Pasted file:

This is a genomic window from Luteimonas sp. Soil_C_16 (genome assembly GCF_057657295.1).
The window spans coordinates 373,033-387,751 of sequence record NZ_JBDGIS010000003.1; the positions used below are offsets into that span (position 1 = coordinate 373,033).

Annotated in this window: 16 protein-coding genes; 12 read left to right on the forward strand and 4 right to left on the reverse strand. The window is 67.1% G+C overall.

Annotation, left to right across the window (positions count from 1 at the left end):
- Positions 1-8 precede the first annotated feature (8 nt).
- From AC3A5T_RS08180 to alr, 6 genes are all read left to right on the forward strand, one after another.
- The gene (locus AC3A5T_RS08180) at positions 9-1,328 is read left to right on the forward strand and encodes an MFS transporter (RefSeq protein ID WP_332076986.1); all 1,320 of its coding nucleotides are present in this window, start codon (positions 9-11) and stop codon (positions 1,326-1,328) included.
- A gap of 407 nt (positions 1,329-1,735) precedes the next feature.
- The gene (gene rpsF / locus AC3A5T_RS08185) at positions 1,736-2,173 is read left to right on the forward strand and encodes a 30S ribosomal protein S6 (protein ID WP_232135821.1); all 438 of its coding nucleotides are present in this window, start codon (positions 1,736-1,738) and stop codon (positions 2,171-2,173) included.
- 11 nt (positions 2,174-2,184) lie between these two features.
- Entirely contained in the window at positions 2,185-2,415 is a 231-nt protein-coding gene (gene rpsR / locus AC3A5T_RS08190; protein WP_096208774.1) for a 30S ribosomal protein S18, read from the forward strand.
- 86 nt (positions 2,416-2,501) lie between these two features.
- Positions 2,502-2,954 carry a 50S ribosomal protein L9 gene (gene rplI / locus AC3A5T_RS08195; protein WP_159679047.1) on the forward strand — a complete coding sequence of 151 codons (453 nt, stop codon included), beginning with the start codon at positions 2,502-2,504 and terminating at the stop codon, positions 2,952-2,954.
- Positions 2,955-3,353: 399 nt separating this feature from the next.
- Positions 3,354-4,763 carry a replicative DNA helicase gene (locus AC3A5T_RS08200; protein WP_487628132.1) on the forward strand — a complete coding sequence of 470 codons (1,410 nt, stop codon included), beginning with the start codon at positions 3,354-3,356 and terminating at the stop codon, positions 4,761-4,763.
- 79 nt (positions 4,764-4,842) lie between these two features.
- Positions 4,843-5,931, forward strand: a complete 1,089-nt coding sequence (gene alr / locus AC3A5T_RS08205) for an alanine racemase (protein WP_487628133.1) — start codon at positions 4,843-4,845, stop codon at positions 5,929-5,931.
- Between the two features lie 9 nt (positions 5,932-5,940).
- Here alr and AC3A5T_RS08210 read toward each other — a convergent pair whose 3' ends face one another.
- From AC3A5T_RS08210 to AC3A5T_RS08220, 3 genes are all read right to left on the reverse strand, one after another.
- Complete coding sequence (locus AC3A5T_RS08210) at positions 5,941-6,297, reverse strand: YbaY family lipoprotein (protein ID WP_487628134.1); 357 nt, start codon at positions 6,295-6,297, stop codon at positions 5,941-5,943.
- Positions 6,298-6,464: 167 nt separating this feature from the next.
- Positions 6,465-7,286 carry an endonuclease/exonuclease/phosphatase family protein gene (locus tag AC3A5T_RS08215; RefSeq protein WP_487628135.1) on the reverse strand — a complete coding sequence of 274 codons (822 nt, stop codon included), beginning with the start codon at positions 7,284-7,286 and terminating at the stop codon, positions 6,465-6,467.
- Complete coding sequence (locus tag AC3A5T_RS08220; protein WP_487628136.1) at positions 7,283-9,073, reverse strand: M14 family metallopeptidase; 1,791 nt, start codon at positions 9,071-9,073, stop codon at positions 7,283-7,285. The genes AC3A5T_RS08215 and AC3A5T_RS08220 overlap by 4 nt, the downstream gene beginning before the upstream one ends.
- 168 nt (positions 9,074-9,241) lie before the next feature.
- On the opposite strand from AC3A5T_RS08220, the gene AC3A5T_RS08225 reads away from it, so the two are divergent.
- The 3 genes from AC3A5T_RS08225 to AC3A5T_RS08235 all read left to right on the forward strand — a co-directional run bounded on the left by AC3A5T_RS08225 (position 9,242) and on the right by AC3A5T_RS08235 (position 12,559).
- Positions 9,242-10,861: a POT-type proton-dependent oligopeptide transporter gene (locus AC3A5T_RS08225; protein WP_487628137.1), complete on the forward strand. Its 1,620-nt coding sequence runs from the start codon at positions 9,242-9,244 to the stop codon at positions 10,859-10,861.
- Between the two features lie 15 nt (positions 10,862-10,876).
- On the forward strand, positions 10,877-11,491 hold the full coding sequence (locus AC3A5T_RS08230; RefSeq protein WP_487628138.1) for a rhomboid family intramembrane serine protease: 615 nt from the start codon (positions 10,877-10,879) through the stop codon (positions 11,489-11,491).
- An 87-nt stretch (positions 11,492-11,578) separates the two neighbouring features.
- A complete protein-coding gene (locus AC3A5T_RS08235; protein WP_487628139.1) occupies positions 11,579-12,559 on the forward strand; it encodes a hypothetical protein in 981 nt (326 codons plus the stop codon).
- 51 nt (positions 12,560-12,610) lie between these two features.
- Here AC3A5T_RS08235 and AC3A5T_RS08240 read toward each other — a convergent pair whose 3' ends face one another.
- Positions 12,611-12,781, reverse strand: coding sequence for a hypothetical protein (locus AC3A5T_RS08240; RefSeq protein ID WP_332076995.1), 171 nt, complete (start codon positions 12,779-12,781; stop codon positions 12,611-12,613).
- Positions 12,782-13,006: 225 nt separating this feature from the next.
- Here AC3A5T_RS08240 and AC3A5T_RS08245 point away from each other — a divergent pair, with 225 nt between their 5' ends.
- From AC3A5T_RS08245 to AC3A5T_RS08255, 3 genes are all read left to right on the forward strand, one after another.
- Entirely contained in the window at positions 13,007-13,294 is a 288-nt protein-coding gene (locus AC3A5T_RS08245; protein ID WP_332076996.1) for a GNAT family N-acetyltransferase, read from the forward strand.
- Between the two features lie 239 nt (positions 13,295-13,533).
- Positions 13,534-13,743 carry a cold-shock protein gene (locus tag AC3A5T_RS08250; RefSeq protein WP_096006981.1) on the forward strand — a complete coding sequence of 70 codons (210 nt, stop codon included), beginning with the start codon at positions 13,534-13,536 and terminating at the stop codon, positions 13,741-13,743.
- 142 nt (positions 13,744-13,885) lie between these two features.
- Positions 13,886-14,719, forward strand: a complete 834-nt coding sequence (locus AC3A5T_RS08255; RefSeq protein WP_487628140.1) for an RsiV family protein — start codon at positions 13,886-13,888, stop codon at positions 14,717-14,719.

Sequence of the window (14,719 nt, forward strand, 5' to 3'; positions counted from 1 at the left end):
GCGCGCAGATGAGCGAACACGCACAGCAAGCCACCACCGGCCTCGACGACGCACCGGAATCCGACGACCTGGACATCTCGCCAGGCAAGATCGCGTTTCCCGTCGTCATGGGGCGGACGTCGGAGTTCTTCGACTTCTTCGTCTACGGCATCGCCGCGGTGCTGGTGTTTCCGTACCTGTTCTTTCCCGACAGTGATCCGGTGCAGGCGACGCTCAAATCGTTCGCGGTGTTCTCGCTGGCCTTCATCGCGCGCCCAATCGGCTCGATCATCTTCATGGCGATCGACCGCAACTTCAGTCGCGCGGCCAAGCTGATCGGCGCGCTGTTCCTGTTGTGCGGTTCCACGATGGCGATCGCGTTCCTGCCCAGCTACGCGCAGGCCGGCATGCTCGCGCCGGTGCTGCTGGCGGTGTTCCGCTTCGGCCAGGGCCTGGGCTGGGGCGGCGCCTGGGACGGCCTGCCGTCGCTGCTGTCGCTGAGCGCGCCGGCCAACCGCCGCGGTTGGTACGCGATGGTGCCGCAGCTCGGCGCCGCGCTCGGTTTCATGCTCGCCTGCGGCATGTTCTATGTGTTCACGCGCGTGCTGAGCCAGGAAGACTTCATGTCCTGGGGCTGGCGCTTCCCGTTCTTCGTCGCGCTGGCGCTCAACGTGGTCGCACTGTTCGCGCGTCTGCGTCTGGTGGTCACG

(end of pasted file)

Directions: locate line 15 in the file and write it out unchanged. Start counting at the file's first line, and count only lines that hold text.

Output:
- Positions 3,354-4,763 carry a replicative DNA helicase gene (locus AC3A5T_RS08200; protein WP_487628132.1) on the forward strand — a complete coding sequence of 470 codons (1,410 nt, stop codon included), beginning with the start codon at positions 3,354-3,356 and terminating at the stop codon, positions 4,761-4,763.